As seems to be the norm in my life this year, I haven't had an opportunity to write on the blog because I have been so very busy. But also because I couldn't focus on sitting down and writing for fun, between going to work interviews, singling out the job I wanted at the hospital I wanted, and then working my way around saying good-bye to so many people I loved at the hospital I worked at for the last four years. And then trying to get Astarte to rally and realizing that she wasn't going to this time...and also dealing with one of the most frightening riding injuries I have dealt with in...well, ever. It was the worst ever.
Four weeks ago now Carlos and I took the girls to the C&O Canal towpath access at Point of Rocks, right across the stateline between MD and VA, on the VA side. It is less than 30 minutes from the barn, and they have parking for boat trailers...which means it will easily accommodate horse trailers as well. I have a thing for the C&O Canal: it is 184.5 miles of towpath that starts in Washington, DC and ends in Cumberland, MD. Horses are allowed on the towpath north of the Great Falls, MD area. I was tickled pink when we discovered we had an access point to the C&O so close to home!
We did a 15 mile conditioning ride on that day and the girls were STELLAR. Absolutely stellar. Walked, trotted and cantered on the long flat straightaway that is the towpath and took the girls into the water whenever we found boat launches into the Potomac River and campsites next to the water, which are frequent on this trail since the trail parallels the river.
|Riding past a lockhouse. These were inhabited by Canal employees and are preserved in their original state. Several of these can be rented for an overnight or several nights' stay.|
|Tunnel for the train.|
|Side trail into a campsite.|
|Single track between the towpath and the river.|
|One of many access points into the water.|
|I'd been unclipping the sponge to cool her off with.|
|I love this river. The fact that it tried to kill us later does not change the way I feel about it. You assume a certain level of risk when dealing with any of the four elements.|
|Sidepassing because she didn't really want to go down this small slope but Gracie was already at the bottom.|
|One of several bridges.|
|Another boat launch area. This was the New Brunswick parking lot. We turned around here...|
|...after taking the girls in the water to cool down. This was at the start of a major heat wave: humidity was close to 80% with temps in the upper 90s before the heat index.|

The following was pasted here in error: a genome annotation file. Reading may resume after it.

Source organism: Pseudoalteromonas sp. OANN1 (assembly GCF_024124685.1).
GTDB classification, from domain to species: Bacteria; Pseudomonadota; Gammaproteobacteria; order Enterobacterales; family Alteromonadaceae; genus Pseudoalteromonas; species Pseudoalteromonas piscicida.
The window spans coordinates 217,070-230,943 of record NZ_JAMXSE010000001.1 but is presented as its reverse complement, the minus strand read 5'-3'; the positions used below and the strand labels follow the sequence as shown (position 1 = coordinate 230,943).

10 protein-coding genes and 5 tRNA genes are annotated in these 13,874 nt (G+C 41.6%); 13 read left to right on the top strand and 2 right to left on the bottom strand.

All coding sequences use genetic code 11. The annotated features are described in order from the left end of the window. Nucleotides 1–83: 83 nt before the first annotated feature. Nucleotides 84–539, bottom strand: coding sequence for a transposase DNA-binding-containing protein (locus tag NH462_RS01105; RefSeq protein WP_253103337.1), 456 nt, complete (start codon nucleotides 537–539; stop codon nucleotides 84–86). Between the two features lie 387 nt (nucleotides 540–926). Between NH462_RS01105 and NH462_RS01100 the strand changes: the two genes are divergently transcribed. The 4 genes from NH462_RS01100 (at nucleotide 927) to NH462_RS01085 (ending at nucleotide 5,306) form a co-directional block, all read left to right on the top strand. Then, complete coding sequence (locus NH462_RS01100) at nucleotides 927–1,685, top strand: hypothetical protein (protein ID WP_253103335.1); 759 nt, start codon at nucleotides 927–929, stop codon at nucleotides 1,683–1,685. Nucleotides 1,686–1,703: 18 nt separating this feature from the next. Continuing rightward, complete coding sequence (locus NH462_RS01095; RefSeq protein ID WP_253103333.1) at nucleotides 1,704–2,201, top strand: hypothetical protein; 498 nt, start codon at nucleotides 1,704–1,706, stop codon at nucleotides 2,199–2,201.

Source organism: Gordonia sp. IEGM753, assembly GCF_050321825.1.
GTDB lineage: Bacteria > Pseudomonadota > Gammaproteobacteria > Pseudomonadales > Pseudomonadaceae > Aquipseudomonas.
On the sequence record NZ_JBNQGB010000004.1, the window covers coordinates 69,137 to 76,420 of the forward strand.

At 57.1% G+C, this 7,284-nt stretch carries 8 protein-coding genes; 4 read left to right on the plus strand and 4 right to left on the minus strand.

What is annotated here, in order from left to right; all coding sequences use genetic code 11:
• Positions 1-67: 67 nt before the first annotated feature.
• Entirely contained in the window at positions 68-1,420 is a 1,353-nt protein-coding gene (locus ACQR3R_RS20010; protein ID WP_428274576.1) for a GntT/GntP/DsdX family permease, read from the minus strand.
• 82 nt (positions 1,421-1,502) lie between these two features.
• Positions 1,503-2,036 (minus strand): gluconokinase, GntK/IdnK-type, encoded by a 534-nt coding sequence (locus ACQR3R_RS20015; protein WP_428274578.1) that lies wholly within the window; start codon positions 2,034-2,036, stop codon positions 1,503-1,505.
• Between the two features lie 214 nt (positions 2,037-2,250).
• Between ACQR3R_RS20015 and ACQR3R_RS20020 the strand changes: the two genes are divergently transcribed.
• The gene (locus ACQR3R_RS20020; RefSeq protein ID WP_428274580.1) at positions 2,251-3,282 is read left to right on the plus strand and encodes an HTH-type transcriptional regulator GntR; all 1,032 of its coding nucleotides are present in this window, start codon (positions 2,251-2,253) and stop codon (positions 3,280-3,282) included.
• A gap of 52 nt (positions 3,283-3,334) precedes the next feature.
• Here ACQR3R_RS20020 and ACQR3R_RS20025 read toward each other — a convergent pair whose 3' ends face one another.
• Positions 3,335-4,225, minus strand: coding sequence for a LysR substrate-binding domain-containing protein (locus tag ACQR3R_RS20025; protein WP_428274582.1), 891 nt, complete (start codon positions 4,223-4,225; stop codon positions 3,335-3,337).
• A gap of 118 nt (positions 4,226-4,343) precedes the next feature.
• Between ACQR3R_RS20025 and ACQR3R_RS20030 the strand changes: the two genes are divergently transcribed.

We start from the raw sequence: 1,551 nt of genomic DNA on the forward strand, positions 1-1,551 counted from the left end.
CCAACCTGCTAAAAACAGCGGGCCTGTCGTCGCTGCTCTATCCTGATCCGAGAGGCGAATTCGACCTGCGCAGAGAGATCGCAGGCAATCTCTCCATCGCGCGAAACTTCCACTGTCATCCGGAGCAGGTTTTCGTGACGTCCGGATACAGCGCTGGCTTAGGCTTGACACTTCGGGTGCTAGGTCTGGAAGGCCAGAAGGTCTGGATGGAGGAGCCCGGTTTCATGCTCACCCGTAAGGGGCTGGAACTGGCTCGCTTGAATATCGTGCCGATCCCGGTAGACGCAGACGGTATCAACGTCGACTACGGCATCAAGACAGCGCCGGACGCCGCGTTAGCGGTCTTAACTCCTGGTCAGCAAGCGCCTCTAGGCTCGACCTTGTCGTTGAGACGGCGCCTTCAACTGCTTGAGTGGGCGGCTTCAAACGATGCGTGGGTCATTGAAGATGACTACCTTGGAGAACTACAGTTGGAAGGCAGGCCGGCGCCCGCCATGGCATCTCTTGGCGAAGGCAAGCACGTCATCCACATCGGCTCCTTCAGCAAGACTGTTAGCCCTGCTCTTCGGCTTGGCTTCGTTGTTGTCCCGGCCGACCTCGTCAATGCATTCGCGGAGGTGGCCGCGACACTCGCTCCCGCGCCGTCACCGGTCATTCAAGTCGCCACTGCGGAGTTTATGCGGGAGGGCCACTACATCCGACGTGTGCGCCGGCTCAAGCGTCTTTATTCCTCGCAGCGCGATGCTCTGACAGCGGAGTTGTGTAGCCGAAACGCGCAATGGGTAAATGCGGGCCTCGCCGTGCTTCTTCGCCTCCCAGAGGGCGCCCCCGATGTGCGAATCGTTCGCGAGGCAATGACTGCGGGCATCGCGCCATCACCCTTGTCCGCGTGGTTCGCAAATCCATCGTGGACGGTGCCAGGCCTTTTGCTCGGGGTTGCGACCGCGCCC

We turned around at mile 7.5, right when we saw the sign indicating that Harpers Ferry, WV was only one more mile up the path. We didn't have much time left, as it was late afternoon, but we decided to plan on returning so we could ride into Harpers Ferry. Harpers Ferry is a small historical town that has been preserved for the most part as it used to be during the Civil War and is the first West Virginia town we visited when we moved north. It is quite special to us and we were tickled pink by the idea of riding on horseback into this Civil War town for lunch.
Ever since seeing the C&O towpath for the first time, I had dreamed of doing exactly this: cantering my horse down it, grinning from ear to ear. I was riding one-handed while filming with my phone in the other.
|All sponged off and eating elyte mashes before heading back to the barn.|
|I was pretty happy with this conditioning ride's pac! We stopped multiple times to take the horses in the water and still managed an average speed of 6.4 mph! The girls were moving OUT! I couldn't wait to return.|
My birthday was a week later and we had made plans to go camping at Little Bennett with the horses...but after going on the C&O path, I just really wanted to return...and do the ride into Harpers Ferry. Plus for some reason I had a bad feeling about going camping. It could have very well been PTSD from the last time we tried to go camping there and Lily decided she much preferred to spend the next week in the equine hospital...but I didn't question the feeling and we hauled out to the C&O again to spend the day on a long conditioning ride on the towpath.
I had no niggling feelings about this plan whatsoever. We parked at New Brunswick this time, which put us only 6 miles from Harpers Ferry, with the plan to ride into town for lunch, continue on for another 4 miles on the towpath after, and then turn around to head back to the trailer for a full 20-mile loop. Carlos called the park office ahead to make sure horse trailers were allowed there. The phone was answered by a man that was so excited that we were taking horses on the trail! He said of course we could park there..."And that is so cool that you're riding on the path!" You hear so many stories about horses being unwelcome on multi-use trail that is is incredibly refreshing when you encounter people excited about their presence.